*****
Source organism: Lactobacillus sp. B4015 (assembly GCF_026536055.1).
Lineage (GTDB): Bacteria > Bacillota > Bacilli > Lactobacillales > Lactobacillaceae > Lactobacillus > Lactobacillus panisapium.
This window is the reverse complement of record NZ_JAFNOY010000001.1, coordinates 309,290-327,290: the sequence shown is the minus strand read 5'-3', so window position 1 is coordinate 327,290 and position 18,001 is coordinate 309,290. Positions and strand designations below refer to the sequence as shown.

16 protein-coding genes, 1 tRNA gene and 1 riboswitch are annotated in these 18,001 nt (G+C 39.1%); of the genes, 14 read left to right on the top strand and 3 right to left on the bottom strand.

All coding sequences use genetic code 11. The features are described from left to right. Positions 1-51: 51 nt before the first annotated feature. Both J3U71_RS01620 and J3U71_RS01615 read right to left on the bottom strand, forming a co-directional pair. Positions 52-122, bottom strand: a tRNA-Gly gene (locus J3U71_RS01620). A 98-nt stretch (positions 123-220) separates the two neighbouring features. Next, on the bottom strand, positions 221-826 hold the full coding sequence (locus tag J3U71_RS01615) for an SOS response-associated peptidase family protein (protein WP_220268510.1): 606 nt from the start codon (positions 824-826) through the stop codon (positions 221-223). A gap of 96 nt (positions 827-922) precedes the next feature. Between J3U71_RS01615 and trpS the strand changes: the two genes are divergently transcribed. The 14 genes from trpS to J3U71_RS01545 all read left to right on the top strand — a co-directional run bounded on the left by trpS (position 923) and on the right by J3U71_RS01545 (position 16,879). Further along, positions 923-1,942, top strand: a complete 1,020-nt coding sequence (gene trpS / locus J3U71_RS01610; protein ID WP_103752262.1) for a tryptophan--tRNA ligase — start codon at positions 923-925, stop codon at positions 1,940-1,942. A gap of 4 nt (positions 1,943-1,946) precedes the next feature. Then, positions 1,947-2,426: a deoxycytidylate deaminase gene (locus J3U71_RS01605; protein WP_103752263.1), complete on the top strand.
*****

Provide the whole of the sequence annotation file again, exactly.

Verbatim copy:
Source organism: Lactobacillus sp. B4015 (assembly GCF_026536055.1).
Lineage (GTDB): Bacteria > Bacillota > Bacilli > Lactobacillales > Lactobacillaceae > Lactobacillus > Lactobacillus panisapium.
This window is the reverse complement of record NZ_JAFNOY010000001.1, coordinates 309,290-327,290: the sequence shown is the minus strand read 5'-3', so window position 1 is coordinate 327,290 and position 18,001 is coordinate 309,290. Positions and strand designations below refer to the sequence as shown.

16 protein-coding genes, 1 tRNA gene and 1 riboswitch are annotated in these 18,001 nt (G+C 39.1%); of the genes, 14 read left to right on the top strand and 3 right to left on the bottom strand.

All coding sequences use genetic code 11. The features are described from left to right. Positions 1-51: 51 nt before the first annotated feature. Both J3U71_RS01620 and J3U71_RS01615 read right to left on the bottom strand, forming a co-directional pair. Positions 52-122, bottom strand: a tRNA-Gly gene (locus J3U71_RS01620). A 98-nt stretch (positions 123-220) separates the two neighbouring features. Next, on the bottom strand, positions 221-826 hold the full coding sequence (locus tag J3U71_RS01615) for an SOS response-associated peptidase family protein (protein WP_220268510.1): 606 nt from the start codon (positions 824-826) through the stop codon (positions 221-223). A gap of 96 nt (positions 827-922) precedes the next feature. Between J3U71_RS01615 and trpS the strand changes: the two genes are divergently transcribed. The 14 genes from trpS to J3U71_RS01545 all read left to right on the top strand — a co-directional run bounded on the left by trpS (position 923) and on the right by J3U71_RS01545 (position 16,879). Further along, positions 923-1,942, top strand: a complete 1,020-nt coding sequence (gene trpS / locus J3U71_RS01610; protein ID WP_103752262.1) for a tryptophan--tRNA ligase — start codon at positions 923-925, stop codon at positions 1,940-1,942. A gap of 4 nt (positions 1,943-1,946) precedes the next feature. Then, positions 1,947-2,426: a deoxycytidylate deaminase gene (locus J3U71_RS01605; protein WP_103752263.1), complete on the top strand.